WinFS [the code name for the storage platform in Windows Longhorn] is being designed to make it easier for users to manage their information in a very dramatic way, basically by turning the file system into a kind of database that can be searched. They've been working on this for a long time and now they're saying that it will not be available in the first versions of Longhorn. It's not going to be in there right out of the chute. When can users expect to see the new Linux 2.6 kernel in action?
Linux 2.6 is already available from SuSE. But Red Hat has not shipped its 2.6 kernel. That's going to be coming up in early 2005 and will be called Red Hat Enterprise Linux 4. What are the biggest developments in the Unix space in terms of product news?
HP-UX will be shipping an update to HP-UX. That's the big development in the Unix space. They are adding virtualization capabilities to it and they're going to be extending their workload management capabilities that they have in Workload Manager. And they're going to bring out native virtual machine technology for HP-UX. IBM and Sun both shipped updates to their Unix OSes [in 2004]. This year you'll also see [Sun Microsystems'] Solaris 10 really enter the mainstream. Sun Microsystems had been experiencing some serious financial woes in recent years. How are they dealing with those problems?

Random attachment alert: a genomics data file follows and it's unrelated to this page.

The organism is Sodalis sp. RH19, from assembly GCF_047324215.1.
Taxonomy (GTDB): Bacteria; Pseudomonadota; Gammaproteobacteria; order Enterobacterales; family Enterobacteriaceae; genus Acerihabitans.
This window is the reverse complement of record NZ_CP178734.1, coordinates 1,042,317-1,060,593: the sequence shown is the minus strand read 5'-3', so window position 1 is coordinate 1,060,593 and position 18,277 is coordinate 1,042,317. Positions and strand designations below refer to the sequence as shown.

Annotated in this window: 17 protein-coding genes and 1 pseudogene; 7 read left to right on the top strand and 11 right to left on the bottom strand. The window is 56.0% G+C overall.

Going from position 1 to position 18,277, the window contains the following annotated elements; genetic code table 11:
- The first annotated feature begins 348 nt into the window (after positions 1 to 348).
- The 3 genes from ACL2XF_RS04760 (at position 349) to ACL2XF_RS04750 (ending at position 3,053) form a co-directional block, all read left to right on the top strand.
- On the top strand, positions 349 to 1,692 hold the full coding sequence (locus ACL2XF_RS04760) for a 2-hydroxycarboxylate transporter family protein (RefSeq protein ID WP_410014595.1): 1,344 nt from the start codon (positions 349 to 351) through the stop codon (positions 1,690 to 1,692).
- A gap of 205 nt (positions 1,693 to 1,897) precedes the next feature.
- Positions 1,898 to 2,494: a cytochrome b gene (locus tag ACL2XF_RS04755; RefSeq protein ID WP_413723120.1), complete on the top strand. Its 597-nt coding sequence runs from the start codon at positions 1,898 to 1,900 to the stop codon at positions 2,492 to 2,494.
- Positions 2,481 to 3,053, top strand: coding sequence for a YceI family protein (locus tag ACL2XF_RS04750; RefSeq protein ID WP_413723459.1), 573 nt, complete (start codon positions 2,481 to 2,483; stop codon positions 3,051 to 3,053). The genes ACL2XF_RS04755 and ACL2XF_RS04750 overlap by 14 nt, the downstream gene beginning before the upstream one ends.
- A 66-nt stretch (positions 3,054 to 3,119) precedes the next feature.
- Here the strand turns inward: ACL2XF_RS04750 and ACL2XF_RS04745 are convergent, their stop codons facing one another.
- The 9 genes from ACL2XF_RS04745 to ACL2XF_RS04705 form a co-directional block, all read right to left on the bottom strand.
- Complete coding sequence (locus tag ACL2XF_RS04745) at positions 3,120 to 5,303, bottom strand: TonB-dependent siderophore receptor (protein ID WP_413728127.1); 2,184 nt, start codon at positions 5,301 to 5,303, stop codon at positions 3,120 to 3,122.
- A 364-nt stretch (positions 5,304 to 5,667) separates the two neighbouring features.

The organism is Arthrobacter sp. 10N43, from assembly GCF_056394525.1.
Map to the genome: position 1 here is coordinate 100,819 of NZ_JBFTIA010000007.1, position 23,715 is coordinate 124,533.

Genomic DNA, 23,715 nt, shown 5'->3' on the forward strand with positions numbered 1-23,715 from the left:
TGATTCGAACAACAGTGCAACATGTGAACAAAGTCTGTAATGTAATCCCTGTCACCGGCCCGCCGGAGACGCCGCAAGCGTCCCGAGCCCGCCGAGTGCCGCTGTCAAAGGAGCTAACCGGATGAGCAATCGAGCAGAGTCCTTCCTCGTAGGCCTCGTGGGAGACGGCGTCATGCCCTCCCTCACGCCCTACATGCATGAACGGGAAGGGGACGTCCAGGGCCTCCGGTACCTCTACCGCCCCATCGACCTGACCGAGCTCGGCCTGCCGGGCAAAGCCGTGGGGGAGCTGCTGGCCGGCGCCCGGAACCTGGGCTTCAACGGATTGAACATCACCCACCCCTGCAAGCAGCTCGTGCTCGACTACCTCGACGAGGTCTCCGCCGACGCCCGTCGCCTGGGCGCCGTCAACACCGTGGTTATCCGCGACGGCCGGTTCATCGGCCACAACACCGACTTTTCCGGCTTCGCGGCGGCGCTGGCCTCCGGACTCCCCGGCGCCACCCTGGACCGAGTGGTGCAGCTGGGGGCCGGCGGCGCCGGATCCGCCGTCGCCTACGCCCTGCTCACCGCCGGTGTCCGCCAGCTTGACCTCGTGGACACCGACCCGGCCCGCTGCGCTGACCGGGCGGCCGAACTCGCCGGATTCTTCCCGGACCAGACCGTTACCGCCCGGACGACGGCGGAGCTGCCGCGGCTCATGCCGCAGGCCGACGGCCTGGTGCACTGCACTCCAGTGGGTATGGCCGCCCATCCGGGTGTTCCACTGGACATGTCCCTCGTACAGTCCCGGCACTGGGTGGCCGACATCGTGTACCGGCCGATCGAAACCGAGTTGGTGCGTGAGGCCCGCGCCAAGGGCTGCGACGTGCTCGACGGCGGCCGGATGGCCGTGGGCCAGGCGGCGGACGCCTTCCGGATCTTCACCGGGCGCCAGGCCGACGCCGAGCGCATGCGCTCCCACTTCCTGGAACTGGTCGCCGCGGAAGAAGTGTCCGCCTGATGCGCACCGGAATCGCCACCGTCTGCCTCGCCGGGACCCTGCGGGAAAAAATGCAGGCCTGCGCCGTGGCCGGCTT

Well, everyone wants to know that. [Laughs] They are transforming their business model from that of a supplier of SPARC systems that happen to run Solaris to more of a solutions provider where you have a choice of platforms on which to host your workloads. They're switching to industry standard x86 platforms. This is really a push for them to become a preferred supplier of operating systems on the Intel/AMD/x86 platform with Solaris. They have their own AMD systems that they're selling.